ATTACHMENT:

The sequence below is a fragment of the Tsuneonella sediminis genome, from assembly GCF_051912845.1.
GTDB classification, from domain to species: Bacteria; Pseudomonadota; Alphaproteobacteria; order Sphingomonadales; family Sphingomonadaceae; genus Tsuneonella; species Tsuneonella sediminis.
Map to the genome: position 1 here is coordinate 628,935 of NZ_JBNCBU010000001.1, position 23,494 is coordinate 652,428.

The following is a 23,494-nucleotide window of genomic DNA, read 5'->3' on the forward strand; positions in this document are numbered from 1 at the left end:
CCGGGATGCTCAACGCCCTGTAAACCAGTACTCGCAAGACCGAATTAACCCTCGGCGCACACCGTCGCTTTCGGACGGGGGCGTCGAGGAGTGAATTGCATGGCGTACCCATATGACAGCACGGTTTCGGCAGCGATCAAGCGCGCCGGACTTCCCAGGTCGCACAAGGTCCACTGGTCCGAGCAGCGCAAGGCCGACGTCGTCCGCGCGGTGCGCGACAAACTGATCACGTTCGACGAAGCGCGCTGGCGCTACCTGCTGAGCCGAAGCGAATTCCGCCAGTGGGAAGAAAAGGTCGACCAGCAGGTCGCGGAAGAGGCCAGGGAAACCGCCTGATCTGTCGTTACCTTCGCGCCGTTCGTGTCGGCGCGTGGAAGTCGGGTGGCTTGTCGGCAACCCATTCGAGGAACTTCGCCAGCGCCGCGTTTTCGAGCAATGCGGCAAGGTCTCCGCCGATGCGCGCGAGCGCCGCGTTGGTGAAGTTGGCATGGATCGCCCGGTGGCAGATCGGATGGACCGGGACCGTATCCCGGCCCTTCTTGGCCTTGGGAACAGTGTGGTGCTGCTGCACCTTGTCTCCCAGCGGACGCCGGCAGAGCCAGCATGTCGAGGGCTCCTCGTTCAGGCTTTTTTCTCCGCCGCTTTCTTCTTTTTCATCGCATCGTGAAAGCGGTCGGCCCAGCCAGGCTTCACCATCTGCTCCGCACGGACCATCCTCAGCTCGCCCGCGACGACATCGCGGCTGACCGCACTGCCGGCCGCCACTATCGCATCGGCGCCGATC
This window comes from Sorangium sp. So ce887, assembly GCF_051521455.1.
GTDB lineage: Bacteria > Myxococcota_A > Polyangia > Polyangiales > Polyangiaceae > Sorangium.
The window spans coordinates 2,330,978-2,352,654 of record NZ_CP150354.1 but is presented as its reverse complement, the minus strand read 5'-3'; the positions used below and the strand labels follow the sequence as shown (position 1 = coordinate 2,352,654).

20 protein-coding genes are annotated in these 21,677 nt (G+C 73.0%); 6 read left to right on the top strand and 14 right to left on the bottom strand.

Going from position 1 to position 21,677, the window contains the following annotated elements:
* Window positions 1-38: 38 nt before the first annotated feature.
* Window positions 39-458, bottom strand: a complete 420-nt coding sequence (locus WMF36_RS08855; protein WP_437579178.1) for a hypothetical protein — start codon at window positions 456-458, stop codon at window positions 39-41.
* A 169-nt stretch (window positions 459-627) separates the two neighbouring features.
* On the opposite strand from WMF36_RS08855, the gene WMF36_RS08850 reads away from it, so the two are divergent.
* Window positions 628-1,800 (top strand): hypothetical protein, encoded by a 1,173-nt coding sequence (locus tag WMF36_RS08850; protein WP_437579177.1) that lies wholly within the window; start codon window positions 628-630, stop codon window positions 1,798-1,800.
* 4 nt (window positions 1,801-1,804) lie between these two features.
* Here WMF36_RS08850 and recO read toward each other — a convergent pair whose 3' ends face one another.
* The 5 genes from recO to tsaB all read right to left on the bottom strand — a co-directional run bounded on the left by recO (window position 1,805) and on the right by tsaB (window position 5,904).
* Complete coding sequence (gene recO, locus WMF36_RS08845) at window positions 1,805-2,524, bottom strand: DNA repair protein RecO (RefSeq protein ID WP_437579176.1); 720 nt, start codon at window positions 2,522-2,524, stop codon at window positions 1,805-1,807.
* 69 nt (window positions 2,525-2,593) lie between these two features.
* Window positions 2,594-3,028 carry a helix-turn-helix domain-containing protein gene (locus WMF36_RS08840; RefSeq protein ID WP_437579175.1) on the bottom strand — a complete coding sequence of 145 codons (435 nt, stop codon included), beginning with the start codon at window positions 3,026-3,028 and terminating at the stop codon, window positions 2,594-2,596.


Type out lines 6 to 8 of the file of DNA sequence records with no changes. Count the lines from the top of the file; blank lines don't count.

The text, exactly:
This window comes from Sorangium sp. So ce887, assembly GCF_051521455.1.
GTDB lineage: Bacteria > Myxococcota_A > Polyangia > Polyangiales > Polyangiaceae > Sorangium.
The window spans coordinates 2,330,978-2,352,654 of record NZ_CP150354.1 but is presented as its reverse complement, the minus strand read 5'-3'; the positions used below and the strand labels follow the sequence as shown (position 1 = coordinate 2,352,654).